Now, I have read that your research means that we're going to treat women in a very different way where in the past we might try a treatment and it may work or it may not work. The women almost feel like they might be guinea pigs because we don't know how to treat them. Instead, your approach with these mice is almost like making a guinea pig for every patient. Is that a fair description of your work and its implication?
Dr. Welm: That's right. It's a science that's telling us now that breast cancer is probably more, like, ten different diseases. Currently, in the clinic, it's treated as though it were, really, three types of breast cancer. What we're doing is trying to personalize the therapy so that we can grow an individual person's tumor in a mouse and actually use that mouse or that tumor line as a way to determine what are the best therapies for that particular women are.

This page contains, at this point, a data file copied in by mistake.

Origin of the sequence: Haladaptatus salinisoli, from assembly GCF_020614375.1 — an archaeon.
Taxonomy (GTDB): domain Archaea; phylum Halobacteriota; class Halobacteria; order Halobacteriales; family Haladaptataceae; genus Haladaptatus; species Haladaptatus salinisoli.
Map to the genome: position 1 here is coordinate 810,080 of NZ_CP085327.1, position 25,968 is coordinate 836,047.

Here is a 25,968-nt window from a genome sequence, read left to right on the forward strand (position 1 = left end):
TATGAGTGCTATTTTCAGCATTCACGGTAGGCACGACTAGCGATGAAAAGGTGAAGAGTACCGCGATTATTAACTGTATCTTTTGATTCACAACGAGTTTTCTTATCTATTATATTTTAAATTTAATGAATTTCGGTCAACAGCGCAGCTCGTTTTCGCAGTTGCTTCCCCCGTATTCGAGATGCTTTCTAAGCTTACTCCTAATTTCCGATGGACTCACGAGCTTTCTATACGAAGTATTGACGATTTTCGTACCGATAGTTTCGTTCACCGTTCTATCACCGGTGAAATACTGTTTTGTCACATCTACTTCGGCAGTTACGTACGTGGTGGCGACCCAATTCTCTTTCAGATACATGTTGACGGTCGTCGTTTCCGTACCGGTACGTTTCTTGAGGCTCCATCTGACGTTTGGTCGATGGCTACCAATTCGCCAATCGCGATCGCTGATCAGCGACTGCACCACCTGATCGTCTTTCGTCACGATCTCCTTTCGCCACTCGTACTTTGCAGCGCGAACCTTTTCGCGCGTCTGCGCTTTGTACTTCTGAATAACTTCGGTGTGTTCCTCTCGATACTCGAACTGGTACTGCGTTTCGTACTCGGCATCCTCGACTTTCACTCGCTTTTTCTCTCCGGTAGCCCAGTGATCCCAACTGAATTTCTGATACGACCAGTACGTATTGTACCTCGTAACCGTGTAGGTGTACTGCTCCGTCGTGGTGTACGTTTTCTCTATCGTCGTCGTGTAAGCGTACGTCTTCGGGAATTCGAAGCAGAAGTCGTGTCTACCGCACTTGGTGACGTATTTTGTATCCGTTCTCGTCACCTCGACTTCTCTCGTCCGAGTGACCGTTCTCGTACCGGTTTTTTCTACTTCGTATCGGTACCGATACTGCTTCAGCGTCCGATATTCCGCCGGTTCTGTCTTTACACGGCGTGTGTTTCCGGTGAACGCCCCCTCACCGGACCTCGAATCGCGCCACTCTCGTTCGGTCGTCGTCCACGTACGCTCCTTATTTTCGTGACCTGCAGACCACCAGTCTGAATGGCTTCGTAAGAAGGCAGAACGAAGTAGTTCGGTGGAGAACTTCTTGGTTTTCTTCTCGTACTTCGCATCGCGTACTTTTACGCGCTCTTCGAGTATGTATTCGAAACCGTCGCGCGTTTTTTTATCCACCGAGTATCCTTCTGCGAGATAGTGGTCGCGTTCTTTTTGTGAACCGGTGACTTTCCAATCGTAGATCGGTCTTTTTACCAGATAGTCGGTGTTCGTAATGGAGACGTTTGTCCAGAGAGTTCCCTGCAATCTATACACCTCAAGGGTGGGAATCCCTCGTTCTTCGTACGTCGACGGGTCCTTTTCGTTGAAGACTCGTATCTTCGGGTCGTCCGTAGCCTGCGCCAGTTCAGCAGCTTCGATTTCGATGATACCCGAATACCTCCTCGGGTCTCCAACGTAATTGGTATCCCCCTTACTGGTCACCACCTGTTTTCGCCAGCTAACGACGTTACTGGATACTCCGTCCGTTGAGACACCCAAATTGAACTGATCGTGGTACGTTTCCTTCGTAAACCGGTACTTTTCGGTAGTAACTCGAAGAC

Dr. Lee: Well, if there are really ten different types and we only know about three, then what does it mean if a woman comes in now? If a woman comes into our clinic at the Huntsman Cancer Institute, how do we treat them now?
Dr. Welm: Currently, breast cancer is heavily over treated, believe it or not. So, we really are treating ten women for the benefit of three. We know that about 30% of breast cancer patients will go on to develop a relapse or a metastasis, and metastasis is what kills patients with breast cancer. Because we cannot determine which three women out of the ten will go onto develop metastatic disease, they are almost all getting treated with really toxic chemotherapies. So one of the goals of our study is to be able to use these tumors grown in mice to determine which ones are the most aggressive ones and then modify treatments according to that particular tumor.